Archeologists forced to abandon Carrickmines site

A HUMAN skull and steps to a possible underground chamber were among significant finds made by archeologists at the Carrickmines Castle site hours before they were forced to abandon the excavation.

They also uncovered a substantial new hoard of pottery and further evidence of a large mill with timber beams still intact, but could only partially examine the finds.

It is thought the steps may indicate the location of a washing area but they could also lead to a dungeon, burial chamber or storeroom containing other important artefact.

The 13th century site, which has already yielded the remains of a castle and huge quantities of pottery, coins, tools, personal effects and skeletons, lies in the path of the final section of the M50 motorway in south county Dublin.

Archeologists, who had their excavation deadline extended twice since it started in August 2000, were forced to leave last Friday when the land legally came under the control of the National Roads Authority.

There were emotional scenes as distraught workers who continued digging until the last minute had to be coaxed by colleagues to lay down their tools.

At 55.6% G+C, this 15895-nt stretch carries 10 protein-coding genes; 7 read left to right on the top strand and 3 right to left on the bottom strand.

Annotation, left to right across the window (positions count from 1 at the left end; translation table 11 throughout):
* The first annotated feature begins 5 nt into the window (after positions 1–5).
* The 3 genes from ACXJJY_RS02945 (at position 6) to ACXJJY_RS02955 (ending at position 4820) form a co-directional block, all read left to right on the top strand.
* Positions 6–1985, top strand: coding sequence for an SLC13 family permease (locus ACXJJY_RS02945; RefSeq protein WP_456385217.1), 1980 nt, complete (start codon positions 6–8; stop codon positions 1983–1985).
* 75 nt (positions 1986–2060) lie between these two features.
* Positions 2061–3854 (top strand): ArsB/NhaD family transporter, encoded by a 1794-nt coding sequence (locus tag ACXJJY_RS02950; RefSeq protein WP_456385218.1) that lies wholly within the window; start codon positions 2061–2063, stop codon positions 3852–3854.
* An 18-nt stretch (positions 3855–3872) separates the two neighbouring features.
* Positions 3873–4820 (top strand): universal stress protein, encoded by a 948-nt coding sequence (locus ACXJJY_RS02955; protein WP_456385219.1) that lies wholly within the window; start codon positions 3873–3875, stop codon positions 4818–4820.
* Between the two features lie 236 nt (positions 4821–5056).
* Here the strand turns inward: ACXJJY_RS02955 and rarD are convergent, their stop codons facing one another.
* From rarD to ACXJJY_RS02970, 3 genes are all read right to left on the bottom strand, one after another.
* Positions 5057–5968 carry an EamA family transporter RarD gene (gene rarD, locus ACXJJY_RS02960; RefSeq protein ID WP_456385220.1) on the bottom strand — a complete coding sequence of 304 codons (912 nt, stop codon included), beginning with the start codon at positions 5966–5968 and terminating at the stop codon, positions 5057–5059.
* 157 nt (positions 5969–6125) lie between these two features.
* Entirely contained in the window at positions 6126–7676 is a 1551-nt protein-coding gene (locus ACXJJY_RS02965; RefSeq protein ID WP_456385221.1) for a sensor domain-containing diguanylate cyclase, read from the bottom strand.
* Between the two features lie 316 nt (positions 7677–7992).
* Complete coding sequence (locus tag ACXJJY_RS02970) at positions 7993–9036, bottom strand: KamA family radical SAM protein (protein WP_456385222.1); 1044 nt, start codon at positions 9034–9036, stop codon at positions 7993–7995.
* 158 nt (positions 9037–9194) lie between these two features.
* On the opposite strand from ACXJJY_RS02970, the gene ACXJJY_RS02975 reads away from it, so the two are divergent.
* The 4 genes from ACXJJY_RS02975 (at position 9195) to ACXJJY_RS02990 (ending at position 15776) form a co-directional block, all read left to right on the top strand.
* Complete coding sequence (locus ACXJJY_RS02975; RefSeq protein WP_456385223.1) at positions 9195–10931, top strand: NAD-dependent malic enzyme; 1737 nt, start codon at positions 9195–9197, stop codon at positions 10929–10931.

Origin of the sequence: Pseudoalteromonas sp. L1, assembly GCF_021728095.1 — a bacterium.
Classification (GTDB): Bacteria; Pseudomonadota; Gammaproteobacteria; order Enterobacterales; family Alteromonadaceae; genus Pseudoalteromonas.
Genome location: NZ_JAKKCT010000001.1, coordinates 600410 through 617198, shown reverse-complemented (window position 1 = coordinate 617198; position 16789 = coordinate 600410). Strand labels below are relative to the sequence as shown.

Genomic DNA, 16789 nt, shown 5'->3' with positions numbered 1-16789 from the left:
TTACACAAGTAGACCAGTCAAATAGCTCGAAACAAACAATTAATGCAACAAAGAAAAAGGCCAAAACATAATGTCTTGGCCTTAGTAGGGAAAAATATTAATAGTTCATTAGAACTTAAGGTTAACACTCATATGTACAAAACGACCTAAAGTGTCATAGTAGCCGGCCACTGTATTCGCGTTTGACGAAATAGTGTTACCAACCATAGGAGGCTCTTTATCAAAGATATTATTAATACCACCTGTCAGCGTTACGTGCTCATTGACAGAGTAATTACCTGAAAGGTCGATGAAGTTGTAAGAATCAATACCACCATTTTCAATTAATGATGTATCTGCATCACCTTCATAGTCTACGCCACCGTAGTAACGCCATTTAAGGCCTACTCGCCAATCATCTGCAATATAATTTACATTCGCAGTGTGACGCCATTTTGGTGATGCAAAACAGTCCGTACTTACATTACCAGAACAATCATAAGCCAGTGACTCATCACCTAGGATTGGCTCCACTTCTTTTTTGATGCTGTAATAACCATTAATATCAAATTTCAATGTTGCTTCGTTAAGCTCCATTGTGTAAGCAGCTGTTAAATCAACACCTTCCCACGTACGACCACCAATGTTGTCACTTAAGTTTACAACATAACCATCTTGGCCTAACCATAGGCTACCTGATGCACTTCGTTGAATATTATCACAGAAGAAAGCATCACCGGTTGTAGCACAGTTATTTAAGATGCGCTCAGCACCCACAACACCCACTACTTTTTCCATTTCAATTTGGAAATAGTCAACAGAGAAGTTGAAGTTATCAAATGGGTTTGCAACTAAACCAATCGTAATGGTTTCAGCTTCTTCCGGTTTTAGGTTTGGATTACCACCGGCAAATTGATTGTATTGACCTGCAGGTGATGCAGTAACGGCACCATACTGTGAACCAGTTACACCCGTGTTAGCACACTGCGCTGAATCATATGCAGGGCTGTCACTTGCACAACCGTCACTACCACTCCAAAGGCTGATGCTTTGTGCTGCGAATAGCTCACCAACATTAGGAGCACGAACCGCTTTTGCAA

Construction of the road is now in limbo while the Minister for Transport Seamus Brennan considers a plea from An Taisce to re-route the road to allow a full

excavation and preservation of the finds, and a possible compromise proposal from the NRA which would see a section of the motorway raised to preserve some of the structures underneath.

A group of protestors who have been staging a sit-in at the site since last weekend, yesterday warned against further delays in moving to protect the excavations.

While the ‘Carrickminders’ are relieved bulldozers are staying away from the site, they say only their presence is safeguarding the finds.

“We’re beside a public road and there is easy access, and while it’s great to see the number of people interested enough to come down and see the site, it’s a balancing act between trying to allow as many people as want to see the place and keeping discipline and order,” said spokesman Ruadhan MacEoin.

Minster Brennan had been expected to inspect the site before excavations finished. His spokesman said he still intended to make a visit but had not set a date.

The spokesman said the minister was still considering the submissions from An Taisce and the NRA.

Carrickmines supporters, including An Taisce, the Carrickminders and Friends of Medieval Dublin, will hold a series of concerts to highlight the campaign and raise funds. The concerts are in the Temple Bar Music Centre tonight, September 14 and September 20.

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